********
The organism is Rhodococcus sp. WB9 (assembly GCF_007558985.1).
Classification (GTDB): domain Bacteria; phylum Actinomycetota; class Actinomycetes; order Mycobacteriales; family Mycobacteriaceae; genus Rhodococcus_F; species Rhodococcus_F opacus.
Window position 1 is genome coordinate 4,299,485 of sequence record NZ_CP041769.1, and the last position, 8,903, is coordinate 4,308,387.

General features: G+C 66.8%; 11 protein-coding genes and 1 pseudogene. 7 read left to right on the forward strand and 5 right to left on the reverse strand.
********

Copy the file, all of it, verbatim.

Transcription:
The organism is Rhodococcus sp. WB9 (assembly GCF_007558985.1).
Classification (GTDB): domain Bacteria; phylum Actinomycetota; class Actinomycetes; order Mycobacteriales; family Mycobacteriaceae; genus Rhodococcus_F; species Rhodococcus_F opacus.
Window position 1 is genome coordinate 4,299,485 of sequence record NZ_CP041769.1, and the last position, 8,903, is coordinate 4,308,387.

General features: G+C 66.8%; 11 protein-coding genes and 1 pseudogene. 7 read left to right on the forward strand and 5 right to left on the reverse strand.